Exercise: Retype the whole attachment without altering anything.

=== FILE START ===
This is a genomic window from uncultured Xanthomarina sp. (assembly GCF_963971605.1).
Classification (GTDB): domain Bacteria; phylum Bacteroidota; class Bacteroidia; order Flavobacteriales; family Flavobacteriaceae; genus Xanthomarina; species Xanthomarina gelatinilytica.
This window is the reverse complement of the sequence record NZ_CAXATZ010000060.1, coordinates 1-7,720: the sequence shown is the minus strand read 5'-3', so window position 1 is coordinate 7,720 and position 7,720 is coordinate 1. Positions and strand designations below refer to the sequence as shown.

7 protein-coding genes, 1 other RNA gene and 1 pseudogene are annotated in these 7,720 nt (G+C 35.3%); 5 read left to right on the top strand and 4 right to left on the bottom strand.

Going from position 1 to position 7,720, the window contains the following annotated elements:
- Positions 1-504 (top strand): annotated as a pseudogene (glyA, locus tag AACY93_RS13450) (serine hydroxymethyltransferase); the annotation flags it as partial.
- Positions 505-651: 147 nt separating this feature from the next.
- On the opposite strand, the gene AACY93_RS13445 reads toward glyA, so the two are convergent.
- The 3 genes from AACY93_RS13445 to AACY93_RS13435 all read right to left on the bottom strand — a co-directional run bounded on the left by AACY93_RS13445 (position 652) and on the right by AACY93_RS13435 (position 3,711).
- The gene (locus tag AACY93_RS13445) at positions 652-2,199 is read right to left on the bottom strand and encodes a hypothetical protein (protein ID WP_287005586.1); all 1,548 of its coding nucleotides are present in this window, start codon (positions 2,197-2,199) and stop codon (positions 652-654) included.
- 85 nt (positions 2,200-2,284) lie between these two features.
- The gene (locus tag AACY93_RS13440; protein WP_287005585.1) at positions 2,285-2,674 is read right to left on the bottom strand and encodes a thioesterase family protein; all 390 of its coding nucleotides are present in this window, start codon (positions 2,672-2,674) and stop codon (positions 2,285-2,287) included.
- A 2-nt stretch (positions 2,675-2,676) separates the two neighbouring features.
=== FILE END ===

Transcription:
This is a genomic window from uncultured Xanthomarina sp. (assembly GCF_963971605.1).
Classification (GTDB): domain Bacteria; phylum Bacteroidota; class Bacteroidia; order Flavobacteriales; family Flavobacteriaceae; genus Xanthomarina; species Xanthomarina gelatinilytica.
This window is the reverse complement of the sequence record NZ_CAXATZ010000060.1, coordinates 1-7,720: the sequence shown is the minus strand read 5'-3', so window position 1 is coordinate 7,720 and position 7,720 is coordinate 1. Positions and strand designations below refer to the sequence as shown.

7 protein-coding genes, 1 other RNA gene and 1 pseudogene are annotated in these 7,720 nt (G+C 35.3%); 5 read left to right on the top strand and 4 right to left on the bottom strand.

Going from position 1 to position 7,720, the window contains the following annotated elements:
- Positions 1-504 (top strand): annotated as a pseudogene (glyA, locus tag AACY93_RS13450) (serine hydroxymethyltransferase); the annotation flags it as partial.
- Positions 505-651: 147 nt separating this feature from the next.
- On the opposite strand, the gene AACY93_RS13445 reads toward glyA, so the two are convergent.
- The 3 genes from AACY93_RS13445 to AACY93_RS13435 all read right to left on the bottom strand — a co-directional run bounded on the left by AACY93_RS13445 (position 652) and on the right by AACY93_RS13435 (position 3,711).
- The gene (locus tag AACY93_RS13445) at positions 652-2,199 is read right to left on the bottom strand and encodes a hypothetical protein (protein ID WP_287005586.1); all 1,548 of its coding nucleotides are present in this window, start codon (positions 2,197-2,199) and stop codon (positions 652-654) included.
- 85 nt (positions 2,200-2,284) lie between these two features.
- The gene (locus tag AACY93_RS13440; protein WP_287005585.1) at positions 2,285-2,674 is read right to left on the bottom strand and encodes a thioesterase family protein; all 390 of its coding nucleotides are present in this window, start codon (positions 2,672-2,674) and stop codon (positions 2,285-2,287) included.
- A 2-nt stretch (positions 2,675-2,676) separates the two neighbouring features.